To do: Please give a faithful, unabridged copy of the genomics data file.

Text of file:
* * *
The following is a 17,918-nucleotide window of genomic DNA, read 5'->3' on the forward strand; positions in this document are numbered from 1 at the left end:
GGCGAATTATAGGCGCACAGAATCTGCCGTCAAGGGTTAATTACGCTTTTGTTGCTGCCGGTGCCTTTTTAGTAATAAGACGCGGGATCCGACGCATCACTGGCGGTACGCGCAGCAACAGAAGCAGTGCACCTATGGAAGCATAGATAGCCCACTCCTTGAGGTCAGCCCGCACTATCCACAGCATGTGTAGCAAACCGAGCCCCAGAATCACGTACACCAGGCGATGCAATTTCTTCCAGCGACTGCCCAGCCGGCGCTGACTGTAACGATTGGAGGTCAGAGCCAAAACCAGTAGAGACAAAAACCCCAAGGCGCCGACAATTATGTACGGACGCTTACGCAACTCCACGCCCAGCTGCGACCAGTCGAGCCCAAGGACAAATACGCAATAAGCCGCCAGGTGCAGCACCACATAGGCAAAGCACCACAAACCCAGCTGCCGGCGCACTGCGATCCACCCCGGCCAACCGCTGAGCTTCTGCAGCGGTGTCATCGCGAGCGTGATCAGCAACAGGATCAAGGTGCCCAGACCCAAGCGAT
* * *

The following is a 17,918-nucleotide window of genomic DNA, read 5'->3' on the forward strand; positions in this document are numbered from 1 at the left end:
GGCGAATTATAGGCGCACAGAATCTGCCGTCAAGGGTTAATTACGCTTTTGTTGCTGCCGGTGCCTTTTTAGTAATAAGACGCGGGATCCGACGCATCACTGGCGGTACGCGCAGCAACAGAAGCAGTGCACCTATGGAAGCATAGATAGCCCACTCCTTGAGGTCAGCCCGCACTATCCACAGCATGTGTAGCAAACCGAGCCCCAGAATCACGTACACCAGGCGATGCAATTTCTTCCAGCGACTGCCCAGCCGGCGCTGACTGTAACGATTGGAGGTCAGAGCCAAAACCAGTAGAGACAAAAACCCCAAGGCGCCGACAATTATGTACGGACGCTTACGCAACTCCACGCCCAGCTGCGACCAGTCGAGCCCAAGGACAAATACGCAATAAGCCGCCAGGTGCAGCACCACATAGGCAAAGCACCACAAACCCAGCTGCCGGCGCACTGCGATCCACCCCGGCCAACCGCTGAGCTTCTGCAGCGGTGTCATCGCGAGCGTGATCAGCAACAGGATCAAGGTGCCCAGACCCAAGCGAT